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WATCH: Chester Zoo okapi birth captured live on camera

Witness remarkable sight of rare baby okapi being born

The birth of a rare okapi - an unusual African animal that is the closest-living relative to the giraffe - has been caught on CCTV cameras at Chester Zoo.

The young male, who keepers have named Usala, was born on April 30 to mum Stuma after a 14-and-a-half-month-long pregnancy. Dad is called Dicky.

In the wild the okapi can only be found in the Democratic Republic of Congo (DRC) where their numbers are in decline due to habitat loss and hunting for their meat.

And with only 14 okapis in zoos in the UK, the arrival of Usala is an important boost to the breeding programme for the endangered animals.

Forgotten giants

Curator of mammals Tim Rowlands said: “Sadly okapis and their close relatives, the giraffes, continue to be forgotten giants. We tend to hear a fair bit about the threats faced by elephants and rhinos while most people think that giraffes are fine.

“This couldn’t be further from the truth. Giraffes and okapi are going through a silent extinction. We need to start sticking our necks out for these species and hopefully being able to see the amazing arrival of Usala can really draw some much needed attention to these incredibly beautiful animals.”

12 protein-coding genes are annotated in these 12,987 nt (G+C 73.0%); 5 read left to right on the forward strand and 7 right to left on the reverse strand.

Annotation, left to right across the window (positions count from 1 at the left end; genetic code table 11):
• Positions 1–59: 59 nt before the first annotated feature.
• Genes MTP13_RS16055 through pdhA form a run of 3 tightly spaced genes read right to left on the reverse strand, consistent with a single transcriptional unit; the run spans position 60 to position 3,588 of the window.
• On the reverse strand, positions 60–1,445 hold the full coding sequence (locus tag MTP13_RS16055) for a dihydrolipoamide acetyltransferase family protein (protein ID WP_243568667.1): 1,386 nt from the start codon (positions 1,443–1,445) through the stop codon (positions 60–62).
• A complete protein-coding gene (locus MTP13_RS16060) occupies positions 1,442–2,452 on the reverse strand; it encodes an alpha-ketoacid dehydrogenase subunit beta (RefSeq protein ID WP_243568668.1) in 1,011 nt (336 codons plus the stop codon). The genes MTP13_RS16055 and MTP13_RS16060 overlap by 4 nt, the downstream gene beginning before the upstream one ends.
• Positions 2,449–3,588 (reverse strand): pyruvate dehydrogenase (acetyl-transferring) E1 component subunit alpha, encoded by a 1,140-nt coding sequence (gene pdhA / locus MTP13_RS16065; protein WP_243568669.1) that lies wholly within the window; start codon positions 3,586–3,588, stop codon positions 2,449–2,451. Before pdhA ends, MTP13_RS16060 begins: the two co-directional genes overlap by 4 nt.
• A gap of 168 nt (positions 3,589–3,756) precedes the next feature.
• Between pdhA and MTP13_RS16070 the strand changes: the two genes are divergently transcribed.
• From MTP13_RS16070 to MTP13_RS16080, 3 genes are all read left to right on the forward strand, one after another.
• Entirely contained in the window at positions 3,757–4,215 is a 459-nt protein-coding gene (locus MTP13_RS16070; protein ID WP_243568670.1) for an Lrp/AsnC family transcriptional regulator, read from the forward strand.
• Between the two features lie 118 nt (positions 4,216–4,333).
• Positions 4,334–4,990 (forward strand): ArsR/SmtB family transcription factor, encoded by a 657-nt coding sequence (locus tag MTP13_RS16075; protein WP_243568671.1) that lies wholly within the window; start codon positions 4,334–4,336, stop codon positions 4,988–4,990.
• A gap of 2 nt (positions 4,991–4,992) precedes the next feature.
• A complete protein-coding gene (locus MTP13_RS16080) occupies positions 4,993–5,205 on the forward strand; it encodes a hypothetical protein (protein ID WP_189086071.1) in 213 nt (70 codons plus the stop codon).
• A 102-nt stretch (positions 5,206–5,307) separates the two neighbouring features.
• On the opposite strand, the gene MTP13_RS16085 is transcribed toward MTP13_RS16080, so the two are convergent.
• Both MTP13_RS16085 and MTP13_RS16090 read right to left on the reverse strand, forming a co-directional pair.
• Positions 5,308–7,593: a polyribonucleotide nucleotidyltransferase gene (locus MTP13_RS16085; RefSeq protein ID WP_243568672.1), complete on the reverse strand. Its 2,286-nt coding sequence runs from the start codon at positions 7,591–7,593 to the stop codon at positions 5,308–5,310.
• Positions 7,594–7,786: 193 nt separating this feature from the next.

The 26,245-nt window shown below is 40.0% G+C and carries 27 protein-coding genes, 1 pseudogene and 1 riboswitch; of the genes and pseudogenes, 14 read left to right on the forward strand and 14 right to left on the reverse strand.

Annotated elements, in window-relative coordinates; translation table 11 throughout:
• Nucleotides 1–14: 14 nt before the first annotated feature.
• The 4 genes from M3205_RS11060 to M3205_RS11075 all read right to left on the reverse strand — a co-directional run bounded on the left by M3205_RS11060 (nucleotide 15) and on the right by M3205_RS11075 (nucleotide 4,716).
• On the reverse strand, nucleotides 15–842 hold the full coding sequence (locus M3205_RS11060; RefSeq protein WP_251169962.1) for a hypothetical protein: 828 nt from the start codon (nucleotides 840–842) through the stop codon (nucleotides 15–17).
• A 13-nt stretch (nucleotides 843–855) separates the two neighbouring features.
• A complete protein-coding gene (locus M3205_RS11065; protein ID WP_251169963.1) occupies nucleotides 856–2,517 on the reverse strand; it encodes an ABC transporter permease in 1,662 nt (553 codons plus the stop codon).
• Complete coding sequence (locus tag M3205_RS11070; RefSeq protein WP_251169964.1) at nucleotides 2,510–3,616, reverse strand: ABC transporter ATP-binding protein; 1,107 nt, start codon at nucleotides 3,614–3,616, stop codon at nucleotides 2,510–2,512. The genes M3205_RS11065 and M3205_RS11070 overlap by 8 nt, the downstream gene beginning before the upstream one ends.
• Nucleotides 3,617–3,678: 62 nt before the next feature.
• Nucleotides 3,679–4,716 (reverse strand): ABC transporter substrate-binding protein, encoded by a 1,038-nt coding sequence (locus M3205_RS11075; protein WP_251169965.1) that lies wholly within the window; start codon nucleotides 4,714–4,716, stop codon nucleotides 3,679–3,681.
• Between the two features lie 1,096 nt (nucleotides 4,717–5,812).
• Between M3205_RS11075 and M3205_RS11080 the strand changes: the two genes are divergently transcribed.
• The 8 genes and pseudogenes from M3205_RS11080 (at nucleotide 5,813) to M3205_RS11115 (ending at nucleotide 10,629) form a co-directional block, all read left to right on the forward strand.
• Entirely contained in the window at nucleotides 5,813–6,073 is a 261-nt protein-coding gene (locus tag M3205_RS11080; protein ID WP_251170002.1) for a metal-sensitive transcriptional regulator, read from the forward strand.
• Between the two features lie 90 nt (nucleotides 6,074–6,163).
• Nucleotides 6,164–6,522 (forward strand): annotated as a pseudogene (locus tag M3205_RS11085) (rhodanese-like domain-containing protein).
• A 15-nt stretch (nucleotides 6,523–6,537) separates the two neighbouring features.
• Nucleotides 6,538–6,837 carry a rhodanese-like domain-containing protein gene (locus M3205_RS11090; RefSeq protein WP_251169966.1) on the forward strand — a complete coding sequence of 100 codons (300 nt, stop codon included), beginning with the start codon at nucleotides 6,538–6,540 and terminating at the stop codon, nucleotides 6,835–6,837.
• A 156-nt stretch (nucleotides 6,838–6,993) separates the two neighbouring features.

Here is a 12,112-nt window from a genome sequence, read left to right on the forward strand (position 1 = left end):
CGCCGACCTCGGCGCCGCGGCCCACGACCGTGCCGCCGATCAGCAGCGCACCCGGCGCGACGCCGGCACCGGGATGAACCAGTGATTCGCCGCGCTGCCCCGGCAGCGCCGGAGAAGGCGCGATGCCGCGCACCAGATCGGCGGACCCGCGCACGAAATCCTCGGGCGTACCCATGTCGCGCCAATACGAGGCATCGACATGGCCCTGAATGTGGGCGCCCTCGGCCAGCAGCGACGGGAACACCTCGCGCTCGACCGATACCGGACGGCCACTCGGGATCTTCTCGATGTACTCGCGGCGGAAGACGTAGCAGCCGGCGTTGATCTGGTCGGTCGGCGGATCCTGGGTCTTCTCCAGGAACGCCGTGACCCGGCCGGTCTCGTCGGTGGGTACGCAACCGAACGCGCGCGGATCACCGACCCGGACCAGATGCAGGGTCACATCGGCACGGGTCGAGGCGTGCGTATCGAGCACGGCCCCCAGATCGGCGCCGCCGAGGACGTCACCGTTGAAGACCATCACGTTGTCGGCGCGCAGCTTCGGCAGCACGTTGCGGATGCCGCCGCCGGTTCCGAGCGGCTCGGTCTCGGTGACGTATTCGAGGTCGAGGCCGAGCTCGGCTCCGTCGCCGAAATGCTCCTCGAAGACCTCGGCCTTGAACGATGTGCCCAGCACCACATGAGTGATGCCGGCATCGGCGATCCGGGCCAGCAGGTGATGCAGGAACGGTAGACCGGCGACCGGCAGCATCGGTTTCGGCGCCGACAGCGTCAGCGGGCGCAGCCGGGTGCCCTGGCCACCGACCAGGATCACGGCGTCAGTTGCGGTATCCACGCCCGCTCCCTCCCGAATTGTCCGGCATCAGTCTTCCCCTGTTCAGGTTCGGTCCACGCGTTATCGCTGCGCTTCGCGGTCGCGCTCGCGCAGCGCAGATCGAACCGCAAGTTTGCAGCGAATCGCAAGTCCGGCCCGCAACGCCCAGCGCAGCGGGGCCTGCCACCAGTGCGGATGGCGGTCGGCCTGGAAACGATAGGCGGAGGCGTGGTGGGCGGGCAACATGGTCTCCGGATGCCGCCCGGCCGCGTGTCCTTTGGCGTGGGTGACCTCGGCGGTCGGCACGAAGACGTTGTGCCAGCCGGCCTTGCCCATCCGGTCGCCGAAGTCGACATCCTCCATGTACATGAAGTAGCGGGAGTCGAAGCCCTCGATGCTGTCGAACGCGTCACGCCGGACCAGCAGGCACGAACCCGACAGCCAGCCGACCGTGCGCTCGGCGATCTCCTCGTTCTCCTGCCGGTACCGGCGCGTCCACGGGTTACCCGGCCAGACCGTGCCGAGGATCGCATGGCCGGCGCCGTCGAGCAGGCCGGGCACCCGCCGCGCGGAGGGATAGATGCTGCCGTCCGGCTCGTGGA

Keepers hope that the new calf will make its debut in the zoo’s Secret World of the Okapi exhibit, which aims to raise the profile of the species and awareness of the threats it faces, later this month.

Second oakpi born

This is only the second okapi ever born at Chester Zoo following Tafari, a female, born in 2012.

The okapi is a totally protected species under Congolese law and the species is a national symbol.

Chester Zoo supports Gilman International Conservation’s Okapi Conservation Project in the DRC where okapi live in the beautiful Ituri Forest.

The forest is home to many rare species and the project team work in difficult, often dangerous conditions to ensure okapi herds are protected.

They also give local people conservation advice and teach them why it is so important for okapi to survive into the future.


David Holmes
Chief News Reporter
David Norbury
Mike Fuller
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